Tweet Less. Write More.

Several related pieces have been going around my Internet over the past day or so about blogging and it made me want to write more. It also made me want to encourage my friends to write more, or at least make more stuff!

Return of the blogs

From Jeffery Zeldman’s announcement on changes as A List Apart celebrates it’s 20th anniversary:

We’re getting rid of advertisers and digging back to our roots: community-based, community-built, and determinedly non-commercial.

We have no beef with networks like Twitter or Facebook, or with companies like Apple and Google that currently dominate our communal digital space. We just think diversity is about expanding and speaking up—not consolidating and homogenizing.

which prompted Manton Reese’s “Decline and return of indie blogs”:

To everyone reading Zeldman’s post about A List Apart and nodding your head, retweeting the link, clicking the like button… Dust off your blog and actually post about it. A better web is built one page at a time.

So here’s me having decided to write today.

The giant bird in the room

In the past, I’ve described my Twitter feed as “digitized grease” and I stand by that. I don’t really like looking at my Twitter feed. When I do check in occasionally I mostly see:

  • One-word (or emoji) commentaries on quoted tweets that link to essays

  • Political partisans condemning each other, changing no minds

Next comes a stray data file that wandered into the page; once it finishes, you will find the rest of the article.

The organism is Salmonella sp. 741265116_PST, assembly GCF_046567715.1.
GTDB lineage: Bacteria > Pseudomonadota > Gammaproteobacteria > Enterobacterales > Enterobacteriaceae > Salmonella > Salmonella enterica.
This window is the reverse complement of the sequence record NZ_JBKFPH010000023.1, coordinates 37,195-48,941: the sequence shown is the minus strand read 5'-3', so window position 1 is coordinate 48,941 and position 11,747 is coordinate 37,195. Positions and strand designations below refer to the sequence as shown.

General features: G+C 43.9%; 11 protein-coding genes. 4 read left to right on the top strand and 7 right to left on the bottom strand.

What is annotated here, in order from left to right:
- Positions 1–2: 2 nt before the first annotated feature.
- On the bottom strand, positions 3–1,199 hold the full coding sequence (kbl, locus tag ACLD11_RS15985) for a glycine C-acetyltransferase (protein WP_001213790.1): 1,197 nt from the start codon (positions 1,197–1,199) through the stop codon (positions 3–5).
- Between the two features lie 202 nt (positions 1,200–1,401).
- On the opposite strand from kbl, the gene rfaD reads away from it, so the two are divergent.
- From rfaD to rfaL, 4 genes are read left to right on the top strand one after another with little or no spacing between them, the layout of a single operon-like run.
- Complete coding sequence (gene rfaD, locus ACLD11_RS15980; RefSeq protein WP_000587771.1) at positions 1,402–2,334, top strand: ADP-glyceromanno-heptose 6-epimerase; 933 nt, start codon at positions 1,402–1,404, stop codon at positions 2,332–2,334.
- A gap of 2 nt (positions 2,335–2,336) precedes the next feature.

• Links to posts on Instagram

It feels like people are individually punching at the ocean when they really should be working together to build a levy. It feels like there’s so much wasted energy going into Twitter that could be harnessed for so much more. I’m not the one to harness it, nor would I presume to know how to, but if I feel so drained after catching up on my twitter timeline that I have to imagine it tires out other people as well.

If Twitter brings you joy, if you use it for good, if you use it to find voices that you wouldn’t ever hear elsewhere, don’t take my words as anything other than a call for reflection, as I personally try to be more deliberate and mindful about how I use my time.

If you find yourself, like me, exhausted by Twitter, try taking a break to make something. Write a three paragraph email to a friend you haven’t talked to in forever. Schedule lunch with a friend. Text that same link you were about to reflexively retweet to a friend and talk about it with them privately. You might feel better.

Some blogs and not blogs

Here are some things people make that I like:

  • My friend Seth Clifford sometimes writes about things he likes at Greetings from the Grid

  • My friend Tim Nahumck also sometimes writes about things he likes at his webzone

  • My friend John Sarvay used to write a personal blog, but now writes most of his words for the Floricane Newsletter which is great and you should sign up for it.

  • My friend Ross Catrow used to run RVANews, but now delivers great words to your email inbox every weekday with Good Morning RVA.

  • My friend Hayley DeRoche writes a Tiny Letter called Wee Morning Tea. It’s great.

This list is not exhaustive of all the internet things that I like, just a few of them. If you have the slightest inkling that you’d like to make a thing and put it on the Internet, you should. You won’t get fame or fortune, but if you make a thing and tell me about it, I’ll probably like it!

In conclusion, friends, if Twitter makes you unhappy, please spend less time on it; spend that time making things that do bring you joy and share them with me.

Love,

Sam.

Tweet Less. Write More.